The oldest example of menís underwear, the loincloth, dates back to the cave man. We know this because in 1991 a leather loincloth was discovered in the Alps along with the remains of Otzi, the iceman, who lived around 3300 B.C. Scientists discovered that Otzi wore a leather loincloth under his woven grass cloak.
The fact that he wore it under his cloak provides us with the earliest documentation of menís underwear. Abel Hugo, brother of the noted French writer Victor, reported that this basic ancient loincloth continued to be worn by shepherds of the Landes area of southern France all the way up to 1835.
Egyptís King Tut wore loincloths that were described by experts who studied them in 1979 Ė some fifty years after the discovery in his tomb. We are told that they were a long piece of linen shaped like an isosceles triangle with strings coming off the long ends.
These were tied around the hips and the length of cloth hanging down in back was brought forward between the legs and tucked over the tied strings from the outside in.
That being the case, the most visible and enduring artistic representation of the ancient timesí loincloth is apparent when viewing any of the multitudinous artistic renderings of Christís Crucifixion. And that event, Christians are told, occurred shortly after Jesus was ďstripped of his garments.Ē
Thus Christís loincloth was indeed a form of menís underwear. Almost without exception, every artistic rendering of the Crucifixion displays this sole visible article, which was Christís only clothing at that moment Ė his loincloth.
It is significant to note that the artistís interpretation of the style of Christís loin covering was derived from his knowledge of waist coverings and undergarments that were contemporary to the time the portrait or sculpture was created.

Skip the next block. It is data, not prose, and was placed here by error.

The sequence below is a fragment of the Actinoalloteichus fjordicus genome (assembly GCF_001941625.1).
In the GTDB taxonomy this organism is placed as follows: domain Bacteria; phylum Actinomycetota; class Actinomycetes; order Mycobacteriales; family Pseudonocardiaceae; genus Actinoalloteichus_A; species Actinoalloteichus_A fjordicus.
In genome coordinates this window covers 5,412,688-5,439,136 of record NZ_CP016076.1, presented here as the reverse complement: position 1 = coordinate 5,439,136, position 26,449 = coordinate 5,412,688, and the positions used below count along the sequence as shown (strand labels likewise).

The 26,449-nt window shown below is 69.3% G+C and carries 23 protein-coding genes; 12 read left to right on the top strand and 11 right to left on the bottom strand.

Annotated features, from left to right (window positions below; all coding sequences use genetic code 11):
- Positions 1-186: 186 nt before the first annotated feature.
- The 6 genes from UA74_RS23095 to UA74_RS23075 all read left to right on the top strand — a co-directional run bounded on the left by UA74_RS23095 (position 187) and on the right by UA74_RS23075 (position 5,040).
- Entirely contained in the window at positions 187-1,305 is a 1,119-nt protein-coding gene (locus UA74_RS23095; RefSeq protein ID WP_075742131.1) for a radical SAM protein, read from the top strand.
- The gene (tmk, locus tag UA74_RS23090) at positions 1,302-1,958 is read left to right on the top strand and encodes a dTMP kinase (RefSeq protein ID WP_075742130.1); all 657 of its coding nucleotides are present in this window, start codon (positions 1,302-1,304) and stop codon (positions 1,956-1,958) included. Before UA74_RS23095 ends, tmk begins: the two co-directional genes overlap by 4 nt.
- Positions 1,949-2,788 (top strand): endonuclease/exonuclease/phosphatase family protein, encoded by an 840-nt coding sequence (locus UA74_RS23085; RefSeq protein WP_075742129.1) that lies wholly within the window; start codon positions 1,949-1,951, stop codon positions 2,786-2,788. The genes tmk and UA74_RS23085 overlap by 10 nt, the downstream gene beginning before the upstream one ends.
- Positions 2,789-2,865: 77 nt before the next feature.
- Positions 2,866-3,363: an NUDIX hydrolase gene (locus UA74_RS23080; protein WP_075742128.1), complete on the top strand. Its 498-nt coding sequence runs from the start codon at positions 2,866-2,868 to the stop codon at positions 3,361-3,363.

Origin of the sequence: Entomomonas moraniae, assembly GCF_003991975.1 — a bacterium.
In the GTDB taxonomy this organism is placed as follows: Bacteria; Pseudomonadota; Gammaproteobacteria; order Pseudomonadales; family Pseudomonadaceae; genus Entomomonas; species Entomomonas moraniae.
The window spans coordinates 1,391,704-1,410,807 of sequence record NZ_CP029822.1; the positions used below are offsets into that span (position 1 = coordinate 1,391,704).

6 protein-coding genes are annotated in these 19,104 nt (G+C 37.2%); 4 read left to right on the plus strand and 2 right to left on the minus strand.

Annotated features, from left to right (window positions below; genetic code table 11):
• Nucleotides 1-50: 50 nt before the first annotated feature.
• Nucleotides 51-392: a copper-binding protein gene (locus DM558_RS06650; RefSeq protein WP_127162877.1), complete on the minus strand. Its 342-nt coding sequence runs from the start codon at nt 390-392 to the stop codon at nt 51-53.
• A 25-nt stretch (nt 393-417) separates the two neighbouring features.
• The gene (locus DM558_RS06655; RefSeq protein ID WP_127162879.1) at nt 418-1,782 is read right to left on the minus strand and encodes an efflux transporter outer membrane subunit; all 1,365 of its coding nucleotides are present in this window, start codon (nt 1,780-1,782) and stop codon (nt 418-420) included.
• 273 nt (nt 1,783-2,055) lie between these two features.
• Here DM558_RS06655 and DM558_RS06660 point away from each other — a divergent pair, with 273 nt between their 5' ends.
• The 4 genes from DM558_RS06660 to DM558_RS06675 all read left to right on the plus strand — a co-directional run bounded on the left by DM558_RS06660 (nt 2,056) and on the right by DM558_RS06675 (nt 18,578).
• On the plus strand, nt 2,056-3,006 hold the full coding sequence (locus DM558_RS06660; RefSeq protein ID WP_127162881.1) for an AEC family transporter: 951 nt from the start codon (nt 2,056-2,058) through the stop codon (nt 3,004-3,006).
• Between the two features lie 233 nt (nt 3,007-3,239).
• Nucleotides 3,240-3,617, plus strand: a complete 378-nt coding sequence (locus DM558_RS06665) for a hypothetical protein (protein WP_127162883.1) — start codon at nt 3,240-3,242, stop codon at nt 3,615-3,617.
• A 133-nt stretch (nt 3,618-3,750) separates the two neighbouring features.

To that end, we will sometimes see Christís midsection covered by a loincloth thatís joined together by ties or strings. Or maybe it will more closely resemble a bulky modern day bath towel with multiple folds that cover the entire groin area. Or it may appear to be a standard piece of white linen with a side tail flapping like a flag in the wind.
The latter was a favorite and important ďinterpretationĒ utilized by artists during the period of the Crusades. At that time, some artists portrayed the cuts at the ends of the ďtail flapĒ of Christís loincloth to be identical to the cuts or shape on the flags of heraldry of a specific group of Crusaders.
Thus the masters were capable of, and indeed did, stylize the crucified Christís crucifixion garment, both to the political reality of the time as well as the designs of the undergarments that they were familiar with at that time the masterpiece was created.
Thus, it would be historically inaccurate, but artistically consistent, for a modern day rendering of the Crucifixion to depict the body of Christ wearing a pair of boxers or briefs, a thong, or even an athletic supporter.
As jarring and offensive as that would appear to the traditionalist (who would surely shout blasphemy), it would be traditionally acceptable in that todayís painter or sculptor would be adhering to the centuries old tradition of covering the midsection of the crucified Christ in a style of menís undergarment that was contemporary to the time the image was being created.